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Open Access Research article

Determining the validity and reliability of the Chinese version of the Kidney Disease Quality of Life Questionnaire (KDQOL-36)

Xingjuan Tao, Susan Ka Yee Chow* and Frances Kam Yuet Wong

Author Affiliations

School of Nursing, The Hong Kong Polytechnic University, Hunghom, Kowloon, Hong Kong

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BMC Nephrology 2014, 15:115  doi:10.1186/1471-2369-15-115

Published: 11 July 2014

Abstract

Background

Health-related quality of life is a crucial outcome for the chronic kidney disease population, the Kidney Disease Quality of Life (KDQOL) questionnaire is commonly used as an integral part of clinical evaluations. The abbreviated version of the KDQOL-36™ has been translated into Mandarin Chinese, but has not been tested for use in the Chinese patients. The aim of the study was to evaluate the validity and reliability of the KDQOL-36™ with a sample of Chinese patients.

Methods

The Mandarin Chinese version of the KDQOL-36™ has been translated by Amgen, Inc. and the MAPI Institution following the instrument translation specifications provided by the RAND health. The translated instrument was further reviewed by a Chinese expert panel for content validity and translational equivalence. The KDQOL-36™ along with Beck depression Inventory-II were administrated to 103 chronic renal disease patients recruited through convenience sampling procedure from the renal wards and an outpatient dialysis clinic. The convergent validity was determined through investigating the correlational evidence of the KDQOL-36™ with the Beck depression Inventory-II and the overall health rating. Known-group validity was supported by the evidence that the instrument could differentiate subgroups of patients. The internal consistency was estimated using Cronbach’s α and test-retest reliability was examined using an intraclass correlation coefficient.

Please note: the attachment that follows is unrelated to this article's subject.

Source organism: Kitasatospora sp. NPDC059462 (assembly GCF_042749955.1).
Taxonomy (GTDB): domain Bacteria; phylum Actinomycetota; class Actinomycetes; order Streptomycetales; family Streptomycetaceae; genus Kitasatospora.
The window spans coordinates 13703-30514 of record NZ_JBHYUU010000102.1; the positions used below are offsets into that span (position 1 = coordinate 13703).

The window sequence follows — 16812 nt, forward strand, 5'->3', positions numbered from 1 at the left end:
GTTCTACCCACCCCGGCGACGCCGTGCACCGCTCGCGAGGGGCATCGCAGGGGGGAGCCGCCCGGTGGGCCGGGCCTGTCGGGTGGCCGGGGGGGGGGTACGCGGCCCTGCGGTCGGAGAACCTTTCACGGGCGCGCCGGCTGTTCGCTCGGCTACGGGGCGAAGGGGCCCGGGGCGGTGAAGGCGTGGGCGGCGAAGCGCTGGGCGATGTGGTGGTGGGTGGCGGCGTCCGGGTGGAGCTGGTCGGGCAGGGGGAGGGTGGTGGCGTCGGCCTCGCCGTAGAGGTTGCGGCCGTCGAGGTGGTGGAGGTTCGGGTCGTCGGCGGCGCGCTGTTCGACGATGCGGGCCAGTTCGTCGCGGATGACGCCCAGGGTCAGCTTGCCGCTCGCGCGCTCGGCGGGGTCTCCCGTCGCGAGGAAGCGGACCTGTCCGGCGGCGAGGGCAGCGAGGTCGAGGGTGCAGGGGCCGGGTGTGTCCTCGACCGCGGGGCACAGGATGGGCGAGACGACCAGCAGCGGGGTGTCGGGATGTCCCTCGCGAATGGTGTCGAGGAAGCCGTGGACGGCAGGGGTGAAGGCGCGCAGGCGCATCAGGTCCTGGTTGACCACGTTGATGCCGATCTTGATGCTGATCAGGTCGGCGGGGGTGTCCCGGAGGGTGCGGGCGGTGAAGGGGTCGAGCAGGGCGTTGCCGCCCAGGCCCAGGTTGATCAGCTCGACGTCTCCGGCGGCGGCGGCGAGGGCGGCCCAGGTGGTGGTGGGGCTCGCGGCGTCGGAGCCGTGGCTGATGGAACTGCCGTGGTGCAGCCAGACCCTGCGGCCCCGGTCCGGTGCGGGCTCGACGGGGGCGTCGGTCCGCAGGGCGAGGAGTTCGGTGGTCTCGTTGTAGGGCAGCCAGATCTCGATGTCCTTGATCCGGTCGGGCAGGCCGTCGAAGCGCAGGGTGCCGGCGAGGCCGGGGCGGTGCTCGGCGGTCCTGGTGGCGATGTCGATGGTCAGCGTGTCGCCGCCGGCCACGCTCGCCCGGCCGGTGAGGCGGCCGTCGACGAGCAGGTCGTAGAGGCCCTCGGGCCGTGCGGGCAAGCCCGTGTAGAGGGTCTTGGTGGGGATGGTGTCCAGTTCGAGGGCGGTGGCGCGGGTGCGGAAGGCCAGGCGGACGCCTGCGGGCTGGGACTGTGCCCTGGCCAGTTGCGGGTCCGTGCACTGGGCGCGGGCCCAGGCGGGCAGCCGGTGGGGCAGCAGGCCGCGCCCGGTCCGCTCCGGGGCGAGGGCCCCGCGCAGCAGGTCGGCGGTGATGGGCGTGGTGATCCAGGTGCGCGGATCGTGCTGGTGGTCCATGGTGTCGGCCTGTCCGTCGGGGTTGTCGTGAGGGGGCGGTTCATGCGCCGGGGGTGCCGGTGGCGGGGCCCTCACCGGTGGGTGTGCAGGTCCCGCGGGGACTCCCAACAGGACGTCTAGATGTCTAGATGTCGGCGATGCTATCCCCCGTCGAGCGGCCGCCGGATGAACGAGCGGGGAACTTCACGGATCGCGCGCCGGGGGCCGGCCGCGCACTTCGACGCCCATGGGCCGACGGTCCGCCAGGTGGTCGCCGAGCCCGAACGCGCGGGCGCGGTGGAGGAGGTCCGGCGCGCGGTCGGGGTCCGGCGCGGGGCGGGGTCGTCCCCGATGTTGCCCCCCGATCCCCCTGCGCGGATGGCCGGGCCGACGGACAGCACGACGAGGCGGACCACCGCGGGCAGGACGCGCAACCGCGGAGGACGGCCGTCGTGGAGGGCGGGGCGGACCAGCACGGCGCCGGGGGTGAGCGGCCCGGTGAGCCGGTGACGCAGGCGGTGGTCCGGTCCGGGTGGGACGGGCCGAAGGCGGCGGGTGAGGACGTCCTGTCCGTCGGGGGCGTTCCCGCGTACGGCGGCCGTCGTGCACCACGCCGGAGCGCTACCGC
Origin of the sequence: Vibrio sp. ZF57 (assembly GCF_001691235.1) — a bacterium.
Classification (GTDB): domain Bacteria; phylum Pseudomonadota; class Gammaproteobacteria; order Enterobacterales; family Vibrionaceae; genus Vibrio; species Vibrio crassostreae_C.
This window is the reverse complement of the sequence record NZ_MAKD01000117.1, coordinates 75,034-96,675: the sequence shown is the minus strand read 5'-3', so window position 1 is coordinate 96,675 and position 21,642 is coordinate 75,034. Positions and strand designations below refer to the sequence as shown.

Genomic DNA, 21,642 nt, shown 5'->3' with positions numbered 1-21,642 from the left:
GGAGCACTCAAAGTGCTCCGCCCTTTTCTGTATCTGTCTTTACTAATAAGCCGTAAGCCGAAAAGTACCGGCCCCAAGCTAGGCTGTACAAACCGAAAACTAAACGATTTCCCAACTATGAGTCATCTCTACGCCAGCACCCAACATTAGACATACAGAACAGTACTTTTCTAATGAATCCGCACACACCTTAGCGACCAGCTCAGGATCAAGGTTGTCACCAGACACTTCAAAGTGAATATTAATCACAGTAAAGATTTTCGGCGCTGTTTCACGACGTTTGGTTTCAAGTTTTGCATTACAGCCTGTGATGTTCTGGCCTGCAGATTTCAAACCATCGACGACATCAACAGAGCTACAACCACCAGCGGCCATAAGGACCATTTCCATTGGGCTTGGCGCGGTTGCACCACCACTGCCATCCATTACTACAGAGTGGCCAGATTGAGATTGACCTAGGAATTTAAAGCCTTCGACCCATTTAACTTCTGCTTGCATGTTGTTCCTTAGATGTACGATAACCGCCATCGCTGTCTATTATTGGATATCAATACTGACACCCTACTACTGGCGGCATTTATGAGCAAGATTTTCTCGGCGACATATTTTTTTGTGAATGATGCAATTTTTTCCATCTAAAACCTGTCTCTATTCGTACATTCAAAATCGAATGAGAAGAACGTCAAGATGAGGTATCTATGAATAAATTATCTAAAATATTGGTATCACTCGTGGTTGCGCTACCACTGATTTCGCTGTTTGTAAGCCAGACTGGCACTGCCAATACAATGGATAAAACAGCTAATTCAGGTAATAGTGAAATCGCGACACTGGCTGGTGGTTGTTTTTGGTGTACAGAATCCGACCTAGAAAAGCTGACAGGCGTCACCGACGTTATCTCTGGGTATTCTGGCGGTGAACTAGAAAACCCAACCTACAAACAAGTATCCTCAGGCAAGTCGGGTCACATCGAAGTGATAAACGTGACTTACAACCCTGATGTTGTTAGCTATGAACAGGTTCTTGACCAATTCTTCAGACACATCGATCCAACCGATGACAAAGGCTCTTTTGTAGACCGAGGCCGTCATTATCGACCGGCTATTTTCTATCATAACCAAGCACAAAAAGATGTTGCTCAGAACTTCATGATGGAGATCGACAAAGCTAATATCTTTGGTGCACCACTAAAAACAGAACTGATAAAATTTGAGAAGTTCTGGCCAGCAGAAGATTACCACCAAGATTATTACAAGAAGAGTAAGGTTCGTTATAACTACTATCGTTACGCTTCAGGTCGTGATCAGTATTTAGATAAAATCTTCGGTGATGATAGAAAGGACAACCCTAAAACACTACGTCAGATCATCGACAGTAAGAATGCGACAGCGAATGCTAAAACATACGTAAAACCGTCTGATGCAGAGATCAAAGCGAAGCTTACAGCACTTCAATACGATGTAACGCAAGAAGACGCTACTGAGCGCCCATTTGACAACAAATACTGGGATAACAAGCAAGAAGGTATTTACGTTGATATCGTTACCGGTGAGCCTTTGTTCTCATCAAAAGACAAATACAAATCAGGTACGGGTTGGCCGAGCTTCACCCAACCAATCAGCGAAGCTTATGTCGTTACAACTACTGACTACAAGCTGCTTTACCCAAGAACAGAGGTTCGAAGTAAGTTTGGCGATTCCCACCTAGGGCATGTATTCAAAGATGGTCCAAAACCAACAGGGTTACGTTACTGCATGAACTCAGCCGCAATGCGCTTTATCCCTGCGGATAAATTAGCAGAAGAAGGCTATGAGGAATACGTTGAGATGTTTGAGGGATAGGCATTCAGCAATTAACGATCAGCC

Results

For the convergent validity, there were positive correlations between the overall health rating and most of the KDQOL-36™ subscales, and the Beck depression inventory score was inversely correlated with the mental component summary score and disease-specific scores of the scale. Significant correlations were noted between disease-targeted and generic dimensions of the KDQOL-36™. The results of the known-group comparisons indicated females, the unemployed, and patients had a longer dialysis history reported a worse quality of life. With regard to the reliability, the Cronbach’s alpha ranged from 0.69 to 0.78, and the intraclass correlation test-retest was higher than 0.70.

Conclusions

The Mandarin Chinese version of the KDQOL-36™ is a brief, valid, and reliable instrument for use in examining the quality of life of chronic kidney disease patients in China.